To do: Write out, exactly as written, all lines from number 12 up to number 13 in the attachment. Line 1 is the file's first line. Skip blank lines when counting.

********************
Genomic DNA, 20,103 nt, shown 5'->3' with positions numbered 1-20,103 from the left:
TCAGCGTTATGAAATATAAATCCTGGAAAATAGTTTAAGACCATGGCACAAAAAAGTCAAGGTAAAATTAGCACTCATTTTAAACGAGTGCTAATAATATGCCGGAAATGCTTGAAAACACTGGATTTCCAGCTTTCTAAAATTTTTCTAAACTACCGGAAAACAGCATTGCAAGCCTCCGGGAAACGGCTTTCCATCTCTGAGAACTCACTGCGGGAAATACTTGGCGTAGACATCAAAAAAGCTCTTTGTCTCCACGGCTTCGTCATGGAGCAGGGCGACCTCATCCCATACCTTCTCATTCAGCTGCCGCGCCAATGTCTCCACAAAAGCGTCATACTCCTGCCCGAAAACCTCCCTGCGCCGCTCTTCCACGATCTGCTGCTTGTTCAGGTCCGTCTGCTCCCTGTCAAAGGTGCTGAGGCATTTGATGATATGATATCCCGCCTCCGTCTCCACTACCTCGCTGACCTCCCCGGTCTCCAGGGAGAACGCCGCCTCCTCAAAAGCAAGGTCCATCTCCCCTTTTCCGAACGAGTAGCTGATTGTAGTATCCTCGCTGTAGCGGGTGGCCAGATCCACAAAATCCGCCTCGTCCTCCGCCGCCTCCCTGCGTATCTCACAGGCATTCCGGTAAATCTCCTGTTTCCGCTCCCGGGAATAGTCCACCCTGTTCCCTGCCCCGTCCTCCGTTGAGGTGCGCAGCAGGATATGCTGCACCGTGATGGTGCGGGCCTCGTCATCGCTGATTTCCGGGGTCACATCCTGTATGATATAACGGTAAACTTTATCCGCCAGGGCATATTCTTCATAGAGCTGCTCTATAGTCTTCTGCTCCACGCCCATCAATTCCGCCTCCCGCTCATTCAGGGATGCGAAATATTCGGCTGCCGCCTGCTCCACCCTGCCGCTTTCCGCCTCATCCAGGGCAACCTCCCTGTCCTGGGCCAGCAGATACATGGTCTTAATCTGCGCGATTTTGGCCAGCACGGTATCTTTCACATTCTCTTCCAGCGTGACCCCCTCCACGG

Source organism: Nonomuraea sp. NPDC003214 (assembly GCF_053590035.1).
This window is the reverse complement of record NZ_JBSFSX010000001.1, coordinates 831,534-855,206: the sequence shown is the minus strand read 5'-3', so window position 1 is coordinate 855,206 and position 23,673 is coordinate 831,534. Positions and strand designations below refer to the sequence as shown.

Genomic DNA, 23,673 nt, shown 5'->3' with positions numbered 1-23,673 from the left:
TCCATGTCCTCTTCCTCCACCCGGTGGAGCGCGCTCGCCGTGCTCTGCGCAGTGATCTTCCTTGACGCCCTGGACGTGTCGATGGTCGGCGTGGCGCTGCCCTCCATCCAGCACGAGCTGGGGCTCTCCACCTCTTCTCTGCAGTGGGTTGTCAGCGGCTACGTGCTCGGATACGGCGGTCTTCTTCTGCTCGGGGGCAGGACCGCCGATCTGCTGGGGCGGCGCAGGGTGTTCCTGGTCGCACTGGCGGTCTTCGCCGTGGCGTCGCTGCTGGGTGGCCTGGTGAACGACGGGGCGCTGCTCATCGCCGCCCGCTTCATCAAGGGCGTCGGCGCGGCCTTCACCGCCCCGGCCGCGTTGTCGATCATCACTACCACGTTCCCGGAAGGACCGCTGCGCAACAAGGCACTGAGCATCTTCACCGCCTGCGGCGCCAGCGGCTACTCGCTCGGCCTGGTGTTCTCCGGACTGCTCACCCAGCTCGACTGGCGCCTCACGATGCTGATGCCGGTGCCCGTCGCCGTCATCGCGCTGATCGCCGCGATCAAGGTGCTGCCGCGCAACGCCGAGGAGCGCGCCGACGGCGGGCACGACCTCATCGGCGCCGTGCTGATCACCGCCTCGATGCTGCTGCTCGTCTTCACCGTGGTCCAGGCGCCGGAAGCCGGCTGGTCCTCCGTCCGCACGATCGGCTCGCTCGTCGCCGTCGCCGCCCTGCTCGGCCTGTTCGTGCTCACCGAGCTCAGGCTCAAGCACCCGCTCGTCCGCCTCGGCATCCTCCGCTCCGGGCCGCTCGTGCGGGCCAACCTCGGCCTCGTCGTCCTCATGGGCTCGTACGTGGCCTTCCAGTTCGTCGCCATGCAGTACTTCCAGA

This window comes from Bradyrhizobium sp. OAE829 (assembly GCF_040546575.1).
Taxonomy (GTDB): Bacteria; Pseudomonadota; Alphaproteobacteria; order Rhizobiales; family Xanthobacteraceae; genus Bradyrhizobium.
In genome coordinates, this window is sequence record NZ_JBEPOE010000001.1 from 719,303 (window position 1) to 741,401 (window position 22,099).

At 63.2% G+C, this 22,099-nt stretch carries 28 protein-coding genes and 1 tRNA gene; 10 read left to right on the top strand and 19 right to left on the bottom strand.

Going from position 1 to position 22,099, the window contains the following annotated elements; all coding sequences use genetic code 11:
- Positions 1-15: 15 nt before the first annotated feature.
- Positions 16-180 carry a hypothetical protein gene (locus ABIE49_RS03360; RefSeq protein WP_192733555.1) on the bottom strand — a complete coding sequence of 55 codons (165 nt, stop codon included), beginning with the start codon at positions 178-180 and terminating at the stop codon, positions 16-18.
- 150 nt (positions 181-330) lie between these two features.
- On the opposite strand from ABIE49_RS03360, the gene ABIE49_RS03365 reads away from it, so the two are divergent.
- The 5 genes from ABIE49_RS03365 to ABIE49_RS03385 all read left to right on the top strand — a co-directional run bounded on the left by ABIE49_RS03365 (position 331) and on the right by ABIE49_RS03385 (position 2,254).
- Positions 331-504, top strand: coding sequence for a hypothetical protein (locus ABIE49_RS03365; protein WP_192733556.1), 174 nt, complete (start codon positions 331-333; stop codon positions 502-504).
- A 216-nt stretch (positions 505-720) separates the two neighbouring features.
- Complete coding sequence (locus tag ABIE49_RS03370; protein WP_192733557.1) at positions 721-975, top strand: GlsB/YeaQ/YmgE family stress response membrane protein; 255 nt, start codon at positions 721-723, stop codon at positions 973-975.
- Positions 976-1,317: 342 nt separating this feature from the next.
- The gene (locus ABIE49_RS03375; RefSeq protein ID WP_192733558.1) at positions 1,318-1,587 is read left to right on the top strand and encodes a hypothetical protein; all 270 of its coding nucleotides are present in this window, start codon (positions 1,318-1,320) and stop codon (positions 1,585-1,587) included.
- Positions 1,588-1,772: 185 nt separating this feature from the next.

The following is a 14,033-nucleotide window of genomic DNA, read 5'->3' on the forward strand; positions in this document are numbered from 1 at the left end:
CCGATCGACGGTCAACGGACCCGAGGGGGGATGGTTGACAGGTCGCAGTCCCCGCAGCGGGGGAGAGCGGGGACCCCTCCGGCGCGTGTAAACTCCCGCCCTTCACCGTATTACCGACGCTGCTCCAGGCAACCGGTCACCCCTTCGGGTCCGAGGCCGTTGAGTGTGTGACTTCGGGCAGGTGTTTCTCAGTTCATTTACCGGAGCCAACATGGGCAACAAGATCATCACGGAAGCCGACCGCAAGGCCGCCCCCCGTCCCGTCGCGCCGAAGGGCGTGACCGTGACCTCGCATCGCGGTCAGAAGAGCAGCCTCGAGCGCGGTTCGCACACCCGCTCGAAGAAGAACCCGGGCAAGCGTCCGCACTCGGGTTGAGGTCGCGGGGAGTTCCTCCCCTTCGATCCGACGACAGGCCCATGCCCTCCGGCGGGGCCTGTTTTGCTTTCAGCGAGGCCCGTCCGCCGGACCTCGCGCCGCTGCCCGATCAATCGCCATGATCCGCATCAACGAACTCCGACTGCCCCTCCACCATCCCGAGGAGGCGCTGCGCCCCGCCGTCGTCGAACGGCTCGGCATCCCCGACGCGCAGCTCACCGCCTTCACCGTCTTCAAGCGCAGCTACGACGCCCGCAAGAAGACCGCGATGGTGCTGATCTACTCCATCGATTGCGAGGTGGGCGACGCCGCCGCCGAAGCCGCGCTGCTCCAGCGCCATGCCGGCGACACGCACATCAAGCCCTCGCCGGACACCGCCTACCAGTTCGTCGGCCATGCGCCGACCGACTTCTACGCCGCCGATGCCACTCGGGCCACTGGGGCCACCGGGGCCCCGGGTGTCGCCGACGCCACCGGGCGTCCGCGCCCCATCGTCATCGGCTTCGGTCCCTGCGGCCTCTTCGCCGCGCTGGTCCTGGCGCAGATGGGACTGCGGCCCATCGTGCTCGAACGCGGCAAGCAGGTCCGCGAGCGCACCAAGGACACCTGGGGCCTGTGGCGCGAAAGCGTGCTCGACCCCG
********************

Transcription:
- Positions 1-15: 15 nt before the first annotated feature.
- Positions 16-180 carry a hypothetical protein gene (locus ABIE49_RS03360; RefSeq protein WP_192733555.1) on the bottom strand — a complete coding sequence of 55 codons (165 nt, stop codon included), beginning with the start codon at positions 178-180 and terminating at the stop codon, positions 16-18.